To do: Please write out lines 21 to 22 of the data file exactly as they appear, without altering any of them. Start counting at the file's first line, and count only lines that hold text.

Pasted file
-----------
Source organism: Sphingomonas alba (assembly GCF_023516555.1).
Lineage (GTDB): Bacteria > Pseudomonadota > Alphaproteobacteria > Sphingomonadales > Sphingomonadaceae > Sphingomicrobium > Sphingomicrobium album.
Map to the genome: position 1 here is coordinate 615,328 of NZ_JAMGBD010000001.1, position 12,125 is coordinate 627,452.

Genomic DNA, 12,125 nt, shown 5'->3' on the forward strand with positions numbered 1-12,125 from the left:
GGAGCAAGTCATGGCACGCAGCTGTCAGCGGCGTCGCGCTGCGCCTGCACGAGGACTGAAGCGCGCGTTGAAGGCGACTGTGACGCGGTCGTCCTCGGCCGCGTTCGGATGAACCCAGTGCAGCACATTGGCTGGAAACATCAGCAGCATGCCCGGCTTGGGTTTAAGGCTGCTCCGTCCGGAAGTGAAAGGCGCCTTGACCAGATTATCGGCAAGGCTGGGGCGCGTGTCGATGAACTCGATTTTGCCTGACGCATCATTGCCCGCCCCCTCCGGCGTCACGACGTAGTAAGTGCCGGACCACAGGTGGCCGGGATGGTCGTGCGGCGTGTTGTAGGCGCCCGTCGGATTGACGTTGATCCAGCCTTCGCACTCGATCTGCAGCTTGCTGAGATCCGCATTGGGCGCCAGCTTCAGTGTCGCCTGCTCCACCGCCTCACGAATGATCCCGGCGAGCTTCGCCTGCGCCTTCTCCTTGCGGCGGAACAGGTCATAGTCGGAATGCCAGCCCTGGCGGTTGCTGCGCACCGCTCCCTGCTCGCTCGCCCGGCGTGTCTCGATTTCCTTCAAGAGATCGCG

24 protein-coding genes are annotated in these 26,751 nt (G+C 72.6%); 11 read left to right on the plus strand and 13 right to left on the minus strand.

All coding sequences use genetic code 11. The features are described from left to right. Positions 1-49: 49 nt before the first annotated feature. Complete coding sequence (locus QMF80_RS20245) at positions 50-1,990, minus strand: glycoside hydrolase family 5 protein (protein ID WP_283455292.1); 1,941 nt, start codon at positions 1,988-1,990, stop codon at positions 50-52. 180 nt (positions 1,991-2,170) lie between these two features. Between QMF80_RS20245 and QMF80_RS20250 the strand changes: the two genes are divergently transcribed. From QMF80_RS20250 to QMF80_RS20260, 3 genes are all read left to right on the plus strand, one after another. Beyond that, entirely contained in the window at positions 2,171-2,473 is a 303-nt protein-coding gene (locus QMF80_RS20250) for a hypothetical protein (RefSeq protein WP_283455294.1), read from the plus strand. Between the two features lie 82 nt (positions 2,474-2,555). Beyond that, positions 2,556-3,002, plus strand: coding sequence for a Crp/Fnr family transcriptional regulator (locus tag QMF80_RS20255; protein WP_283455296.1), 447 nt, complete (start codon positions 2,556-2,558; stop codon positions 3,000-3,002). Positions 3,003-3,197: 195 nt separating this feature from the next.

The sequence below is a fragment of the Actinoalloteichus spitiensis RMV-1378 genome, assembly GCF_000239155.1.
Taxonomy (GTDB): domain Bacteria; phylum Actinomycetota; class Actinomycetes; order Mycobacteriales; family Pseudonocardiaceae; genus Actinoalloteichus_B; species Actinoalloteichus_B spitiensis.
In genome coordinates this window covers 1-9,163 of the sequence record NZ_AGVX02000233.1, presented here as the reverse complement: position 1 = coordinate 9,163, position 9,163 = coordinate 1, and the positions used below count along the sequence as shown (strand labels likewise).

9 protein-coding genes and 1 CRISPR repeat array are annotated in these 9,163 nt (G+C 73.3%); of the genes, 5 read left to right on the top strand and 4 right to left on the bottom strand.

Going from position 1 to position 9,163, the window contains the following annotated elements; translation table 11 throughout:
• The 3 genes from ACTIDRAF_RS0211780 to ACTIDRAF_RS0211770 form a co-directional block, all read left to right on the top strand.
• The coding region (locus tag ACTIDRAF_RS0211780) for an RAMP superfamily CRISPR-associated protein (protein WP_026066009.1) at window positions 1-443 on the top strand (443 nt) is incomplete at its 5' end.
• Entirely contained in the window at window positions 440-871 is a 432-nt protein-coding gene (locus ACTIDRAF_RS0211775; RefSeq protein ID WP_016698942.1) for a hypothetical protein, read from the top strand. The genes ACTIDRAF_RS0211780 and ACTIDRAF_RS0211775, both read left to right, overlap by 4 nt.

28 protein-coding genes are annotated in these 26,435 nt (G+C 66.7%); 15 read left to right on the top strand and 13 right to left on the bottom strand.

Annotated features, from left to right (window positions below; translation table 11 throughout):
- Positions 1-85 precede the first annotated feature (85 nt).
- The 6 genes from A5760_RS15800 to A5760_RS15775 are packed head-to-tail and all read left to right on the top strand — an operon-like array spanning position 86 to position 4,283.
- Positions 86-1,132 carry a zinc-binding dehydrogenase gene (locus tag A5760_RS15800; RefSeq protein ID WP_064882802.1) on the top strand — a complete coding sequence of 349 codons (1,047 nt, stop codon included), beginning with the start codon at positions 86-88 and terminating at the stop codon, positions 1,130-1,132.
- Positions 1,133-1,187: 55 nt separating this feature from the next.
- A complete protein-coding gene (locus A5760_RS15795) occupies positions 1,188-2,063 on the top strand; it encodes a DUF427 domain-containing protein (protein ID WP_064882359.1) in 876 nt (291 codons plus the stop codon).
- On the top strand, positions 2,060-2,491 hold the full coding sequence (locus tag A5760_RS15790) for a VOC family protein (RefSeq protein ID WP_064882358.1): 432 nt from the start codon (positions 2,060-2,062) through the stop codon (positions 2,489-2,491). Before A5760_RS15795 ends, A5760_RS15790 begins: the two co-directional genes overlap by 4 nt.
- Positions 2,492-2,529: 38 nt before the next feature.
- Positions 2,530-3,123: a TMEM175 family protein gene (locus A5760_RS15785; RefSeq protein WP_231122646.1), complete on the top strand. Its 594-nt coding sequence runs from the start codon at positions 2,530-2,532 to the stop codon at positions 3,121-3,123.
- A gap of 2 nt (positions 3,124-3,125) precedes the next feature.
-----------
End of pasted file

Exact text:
- Positions 1,133-1,187: 55 nt separating this feature from the next.
- A complete protein-coding gene (locus A5760_RS15795) occupies positions 1,188-2,063 on the top strand; it encodes a DUF427 domain-containing protein (protein ID WP_064882359.1) in 876 nt (291 codons plus the stop codon).